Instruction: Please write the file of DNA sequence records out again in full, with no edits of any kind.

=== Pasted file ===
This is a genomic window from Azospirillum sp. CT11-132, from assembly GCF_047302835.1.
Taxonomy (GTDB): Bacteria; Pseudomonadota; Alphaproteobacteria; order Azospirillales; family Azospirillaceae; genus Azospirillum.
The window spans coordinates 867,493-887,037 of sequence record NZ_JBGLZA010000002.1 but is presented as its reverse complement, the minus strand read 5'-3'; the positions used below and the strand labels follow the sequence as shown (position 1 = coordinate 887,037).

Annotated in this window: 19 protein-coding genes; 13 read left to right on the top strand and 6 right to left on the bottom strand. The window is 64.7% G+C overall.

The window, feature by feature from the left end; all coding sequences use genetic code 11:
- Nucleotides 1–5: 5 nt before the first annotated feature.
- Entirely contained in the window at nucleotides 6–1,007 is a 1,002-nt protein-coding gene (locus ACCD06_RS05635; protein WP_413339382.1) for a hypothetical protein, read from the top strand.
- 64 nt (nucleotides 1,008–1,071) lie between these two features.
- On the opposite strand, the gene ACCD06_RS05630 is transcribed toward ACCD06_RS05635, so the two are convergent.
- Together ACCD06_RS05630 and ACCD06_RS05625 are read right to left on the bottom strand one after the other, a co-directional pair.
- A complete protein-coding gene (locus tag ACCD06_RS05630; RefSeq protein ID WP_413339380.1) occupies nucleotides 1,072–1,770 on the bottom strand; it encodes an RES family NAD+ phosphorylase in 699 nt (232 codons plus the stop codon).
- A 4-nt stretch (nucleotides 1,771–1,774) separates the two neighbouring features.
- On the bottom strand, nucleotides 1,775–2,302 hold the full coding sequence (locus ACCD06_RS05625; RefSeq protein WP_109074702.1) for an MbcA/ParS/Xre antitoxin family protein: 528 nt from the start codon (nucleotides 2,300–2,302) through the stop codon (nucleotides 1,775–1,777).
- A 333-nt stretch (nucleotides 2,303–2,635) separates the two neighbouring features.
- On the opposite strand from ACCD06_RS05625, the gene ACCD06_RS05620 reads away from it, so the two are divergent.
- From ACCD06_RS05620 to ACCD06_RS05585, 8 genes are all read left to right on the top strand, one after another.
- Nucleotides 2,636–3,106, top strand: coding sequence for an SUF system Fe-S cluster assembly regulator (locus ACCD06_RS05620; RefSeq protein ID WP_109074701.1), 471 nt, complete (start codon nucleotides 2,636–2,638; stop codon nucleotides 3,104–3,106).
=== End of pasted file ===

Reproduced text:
This is a genomic window from Azospirillum sp. CT11-132, from assembly GCF_047302835.1.
Taxonomy (GTDB): Bacteria; Pseudomonadota; Alphaproteobacteria; order Azospirillales; family Azospirillaceae; genus Azospirillum.
The window spans coordinates 867,493-887,037 of sequence record NZ_JBGLZA010000002.1 but is presented as its reverse complement, the minus strand read 5'-3'; the positions used below and the strand labels follow the sequence as shown (position 1 = coordinate 887,037).

Annotated in this window: 19 protein-coding genes; 13 read left to right on the top strand and 6 right to left on the bottom strand. The window is 64.7% G+C overall.

The window, feature by feature from the left end; all coding sequences use genetic code 11:
- Nucleotides 1–5: 5 nt before the first annotated feature.
- Entirely contained in the window at nucleotides 6–1,007 is a 1,002-nt protein-coding gene (locus ACCD06_RS05635; protein WP_413339382.1) for a hypothetical protein, read from the top strand.
- 64 nt (nucleotides 1,008–1,071) lie between these two features.
- On the opposite strand, the gene ACCD06_RS05630 is transcribed toward ACCD06_RS05635, so the two are convergent.
- Together ACCD06_RS05630 and ACCD06_RS05625 are read right to left on the bottom strand one after the other, a co-directional pair.
- A complete protein-coding gene (locus tag ACCD06_RS05630; RefSeq protein ID WP_413339380.1) occupies nucleotides 1,072–1,770 on the bottom strand; it encodes an RES family NAD+ phosphorylase in 699 nt (232 codons plus the stop codon).
- A 4-nt stretch (nucleotides 1,771–1,774) separates the two neighbouring features.
- On the bottom strand, nucleotides 1,775–2,302 hold the full coding sequence (locus ACCD06_RS05625; RefSeq protein WP_109074702.1) for an MbcA/ParS/Xre antitoxin family protein: 528 nt from the start codon (nucleotides 2,300–2,302) through the stop codon (nucleotides 1,775–1,777).
- A 333-nt stretch (nucleotides 2,303–2,635) separates the two neighbouring features.
- On the opposite strand from ACCD06_RS05625, the gene ACCD06_RS05620 reads away from it, so the two are divergent.
- From ACCD06_RS05620 to ACCD06_RS05585, 8 genes are all read left to right on the top strand, one after another.
- Nucleotides 2,636–3,106, top strand: coding sequence for an SUF system Fe-S cluster assembly regulator (locus ACCD06_RS05620; RefSeq protein ID WP_109074701.1), 471 nt, complete (start codon nucleotides 2,636–2,638; stop codon nucleotides 3,104–3,106).